Keep an eye out for counterfeit 'Frankenstein' bills: RCMP

Police warn Albertans to watch out for phony Canadian bills, particularly the $50 and $100, which fraudsters are splicing together in a “frankenstein” creation -- using the holograms of real five or 10 dollar bills.

Spliced together bills easy to spot if you look at the hologram

Counterfeit bills are now circulating in Alberta; police urge retailers to check before putting the cash in the till. (Stefan Malloch/Shutterstock)

Police are warning Albertans to watch out for phony Canadian bills, particularly the $50 and $100, which fraudsters are splicing together in a "frankenstein" creation — using the holograms of real five or 10 dollar bills.

"Unfortunately, with any item, no matter how good the quality to prevent counterfeiting, it will still occur," said Corporal Joe Stubbs, a counterfeit money specialist with the Airdrie RCMP.

"What they're doing is, what we're calling Frankenstein-ing the notes," he said. "They're taking a legitimate five dollar bill and cutting out the five dollar bill hologram, taking that hologram and taping it into a counterfeit $50."

The phony bills are easily spotted with the naked eye, Stubbs told the Calgary Eyeopener — but most people aren't looking.

If you're curious, hold it up — a 50 dollar bill will have a 50 inside the translucent maple leaf. This is what the fraudsters are trying to replicate.

They cut a No. 5 out of a real $5 bill and paste it onto the hologram of the fake $50, he said. Most people wouldn't notice the zero is missing.

The polymer feel of the currency is another thing that is difficult for counterfeiters to duplicate, and fairly easy to detect by feel.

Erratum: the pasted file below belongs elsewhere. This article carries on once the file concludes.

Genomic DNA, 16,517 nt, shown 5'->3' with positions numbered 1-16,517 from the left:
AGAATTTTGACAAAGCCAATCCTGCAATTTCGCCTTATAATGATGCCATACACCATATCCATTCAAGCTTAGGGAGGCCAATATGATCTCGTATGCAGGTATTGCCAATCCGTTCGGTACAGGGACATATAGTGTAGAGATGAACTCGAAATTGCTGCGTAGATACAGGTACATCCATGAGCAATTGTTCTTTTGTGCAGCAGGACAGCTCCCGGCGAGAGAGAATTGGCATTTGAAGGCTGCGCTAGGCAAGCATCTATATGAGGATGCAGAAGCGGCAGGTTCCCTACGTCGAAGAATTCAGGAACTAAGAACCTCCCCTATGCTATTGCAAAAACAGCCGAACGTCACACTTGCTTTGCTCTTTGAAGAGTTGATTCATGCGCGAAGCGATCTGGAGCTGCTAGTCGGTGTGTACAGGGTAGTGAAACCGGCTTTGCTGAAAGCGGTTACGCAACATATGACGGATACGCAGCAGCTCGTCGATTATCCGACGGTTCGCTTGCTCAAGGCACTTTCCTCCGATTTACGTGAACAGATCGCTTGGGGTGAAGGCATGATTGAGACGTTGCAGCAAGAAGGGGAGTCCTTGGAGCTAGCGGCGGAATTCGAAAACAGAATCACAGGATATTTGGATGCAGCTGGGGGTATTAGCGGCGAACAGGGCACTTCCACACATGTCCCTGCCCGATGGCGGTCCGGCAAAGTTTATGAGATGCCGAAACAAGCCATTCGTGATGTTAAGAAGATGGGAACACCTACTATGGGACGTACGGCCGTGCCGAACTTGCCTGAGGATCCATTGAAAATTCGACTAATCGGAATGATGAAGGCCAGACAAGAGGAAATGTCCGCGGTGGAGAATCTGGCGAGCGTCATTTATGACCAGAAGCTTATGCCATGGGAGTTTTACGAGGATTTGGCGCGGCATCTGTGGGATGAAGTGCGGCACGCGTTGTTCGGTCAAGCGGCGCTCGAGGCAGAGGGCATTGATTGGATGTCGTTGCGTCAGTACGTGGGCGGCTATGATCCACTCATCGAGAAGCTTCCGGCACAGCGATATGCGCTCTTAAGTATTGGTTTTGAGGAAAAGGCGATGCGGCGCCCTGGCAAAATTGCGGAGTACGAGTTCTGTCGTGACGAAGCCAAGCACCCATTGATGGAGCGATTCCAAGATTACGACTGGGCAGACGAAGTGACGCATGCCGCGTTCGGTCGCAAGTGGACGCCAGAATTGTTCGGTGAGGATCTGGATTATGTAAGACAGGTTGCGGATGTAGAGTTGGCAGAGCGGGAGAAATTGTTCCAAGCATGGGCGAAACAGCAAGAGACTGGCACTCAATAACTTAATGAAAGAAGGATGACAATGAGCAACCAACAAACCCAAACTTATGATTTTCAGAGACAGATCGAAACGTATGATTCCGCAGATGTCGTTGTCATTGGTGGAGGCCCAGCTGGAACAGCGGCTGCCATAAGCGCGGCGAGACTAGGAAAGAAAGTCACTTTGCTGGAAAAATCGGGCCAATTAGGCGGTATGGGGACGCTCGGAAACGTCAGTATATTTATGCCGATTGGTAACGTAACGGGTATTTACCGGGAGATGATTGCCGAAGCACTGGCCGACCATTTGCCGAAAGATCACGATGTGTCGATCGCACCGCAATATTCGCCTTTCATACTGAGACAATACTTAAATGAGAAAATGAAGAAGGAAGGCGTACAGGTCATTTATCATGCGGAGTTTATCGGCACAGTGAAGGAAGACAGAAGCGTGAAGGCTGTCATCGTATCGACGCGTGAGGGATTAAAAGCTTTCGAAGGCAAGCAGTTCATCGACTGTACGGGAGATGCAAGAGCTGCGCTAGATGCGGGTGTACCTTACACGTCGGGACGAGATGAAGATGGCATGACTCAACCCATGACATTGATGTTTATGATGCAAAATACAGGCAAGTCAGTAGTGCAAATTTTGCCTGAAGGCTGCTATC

"We have seen instances where it's just plastic sheet protectors that you could buy at a local dollar store," Stubbs said.

"For the other notes that we're seeing, they're taking components of the legitimate bills like you're seeing for those Frankenstein bills… and then just treating that paper with some sort of spray resin."

Stubbs says quick transaction business, like gas stations or retail outlets, are more likely to be targeted, because the customer can leave quickly after paying.

Listen to the full interview here:

Stubbs advises cashiers to make a point of checking currency as customers are lined up to pay. Fraudsters will often be deterred if they see this one sign of vigilance.

And for those meeting up for a Kijiji purchase, it's best to look closely at the bills before pocketing them.

"Our money is nicely colour coded," Stubbs said. "So if the person walks up and pulls three red bills out of their pocket, I see red, I think 50. And I count three, that's 150. I usually pocket that without checking it."

"We encourage people to check the currency and know what they're checking for, and if they suspect there's a counterfeit bill, ask them to give you another one."

with files from the Calgary Eyeopener


To encourage thoughtful and respectful conversations, first and last names will appear with each submission to CBC/Radio-Canada's online communities (except in children and youth-oriented communities). Pseudonyms will no longer be permitted.

By submitting a comment, you accept that CBC has the right to reproduce and publish that comment in whole or in part, in any manner CBC chooses. Please note that CBC does not endorse the opinions expressed in comments. Comments on this story are moderated according to our Submission Guidelines. Comments are welcome while open. We reserve the right to close comments at any time.